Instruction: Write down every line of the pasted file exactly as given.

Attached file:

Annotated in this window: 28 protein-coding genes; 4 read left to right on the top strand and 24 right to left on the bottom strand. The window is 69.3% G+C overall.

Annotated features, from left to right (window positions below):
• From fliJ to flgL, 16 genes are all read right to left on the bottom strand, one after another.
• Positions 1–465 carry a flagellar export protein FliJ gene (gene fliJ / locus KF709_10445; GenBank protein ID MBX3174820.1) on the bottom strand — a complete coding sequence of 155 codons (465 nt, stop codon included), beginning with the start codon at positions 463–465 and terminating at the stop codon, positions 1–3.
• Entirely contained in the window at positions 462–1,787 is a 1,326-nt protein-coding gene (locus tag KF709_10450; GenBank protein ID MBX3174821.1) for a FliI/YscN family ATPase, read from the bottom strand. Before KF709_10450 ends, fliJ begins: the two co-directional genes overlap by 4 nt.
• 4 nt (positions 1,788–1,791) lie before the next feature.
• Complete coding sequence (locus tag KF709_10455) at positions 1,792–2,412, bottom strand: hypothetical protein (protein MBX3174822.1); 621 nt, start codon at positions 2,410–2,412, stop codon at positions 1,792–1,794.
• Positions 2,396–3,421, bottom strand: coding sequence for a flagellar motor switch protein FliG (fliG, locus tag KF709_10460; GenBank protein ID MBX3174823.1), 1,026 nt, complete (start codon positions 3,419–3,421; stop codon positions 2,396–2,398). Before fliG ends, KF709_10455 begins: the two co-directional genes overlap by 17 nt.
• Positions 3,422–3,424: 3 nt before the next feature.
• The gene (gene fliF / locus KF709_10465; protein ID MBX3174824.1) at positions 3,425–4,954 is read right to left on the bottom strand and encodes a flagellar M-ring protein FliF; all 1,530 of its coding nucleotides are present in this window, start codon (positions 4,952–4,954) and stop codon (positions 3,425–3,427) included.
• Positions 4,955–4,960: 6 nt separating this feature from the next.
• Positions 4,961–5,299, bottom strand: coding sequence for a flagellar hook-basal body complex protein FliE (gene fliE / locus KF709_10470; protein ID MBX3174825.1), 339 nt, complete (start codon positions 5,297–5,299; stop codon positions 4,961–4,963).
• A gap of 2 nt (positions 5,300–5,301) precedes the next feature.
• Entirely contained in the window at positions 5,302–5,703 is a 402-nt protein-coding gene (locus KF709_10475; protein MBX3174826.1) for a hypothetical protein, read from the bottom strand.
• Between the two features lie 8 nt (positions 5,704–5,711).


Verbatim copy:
Annotated in this window: 28 protein-coding genes; 4 read left to right on the top strand and 24 right to left on the bottom strand. The window is 69.3% G+C overall.

Annotated features, from left to right (window positions below):
• From fliJ to flgL, 16 genes are all read right to left on the bottom strand, one after another.
• Positions 1–465 carry a flagellar export protein FliJ gene (gene fliJ / locus KF709_10445; GenBank protein ID MBX3174820.1) on the bottom strand — a complete coding sequence of 155 codons (465 nt, stop codon included), beginning with the start codon at positions 463–465 and terminating at the stop codon, positions 1–3.
• Entirely contained in the window at positions 462–1,787 is a 1,326-nt protein-coding gene (locus tag KF709_10450; GenBank protein ID MBX3174821.1) for a FliI/YscN family ATPase, read from the bottom strand. Before KF709_10450 ends, fliJ begins: the two co-directional genes overlap by 4 nt.
• 4 nt (positions 1,788–1,791) lie before the next feature.
• Complete coding sequence (locus tag KF709_10455) at positions 1,792–2,412, bottom strand: hypothetical protein (protein MBX3174822.1); 621 nt, start codon at positions 2,410–2,412, stop codon at positions 1,792–1,794.
• Positions 2,396–3,421, bottom strand: coding sequence for a flagellar motor switch protein FliG (fliG, locus tag KF709_10460; GenBank protein ID MBX3174823.1), 1,026 nt, complete (start codon positions 3,419–3,421; stop codon positions 2,396–2,398). Before fliG ends, KF709_10455 begins: the two co-directional genes overlap by 17 nt.
• Positions 3,422–3,424: 3 nt before the next feature.
• The gene (gene fliF / locus KF709_10465; protein ID MBX3174824.1) at positions 3,425–4,954 is read right to left on the bottom strand and encodes a flagellar M-ring protein FliF; all 1,530 of its coding nucleotides are present in this window, start codon (positions 4,952–4,954) and stop codon (positions 3,425–3,427) included.
• Positions 4,955–4,960: 6 nt separating this feature from the next.
• Positions 4,961–5,299, bottom strand: coding sequence for a flagellar hook-basal body complex protein FliE (gene fliE / locus KF709_10470; protein ID MBX3174825.1), 339 nt, complete (start codon positions 5,297–5,299; stop codon positions 4,961–4,963).
• A gap of 2 nt (positions 5,300–5,301) precedes the next feature.
• Entirely contained in the window at positions 5,302–5,703 is a 402-nt protein-coding gene (locus KF709_10475; protein MBX3174826.1) for a hypothetical protein, read from the bottom strand.
• Between the two features lie 8 nt (positions 5,704–5,711).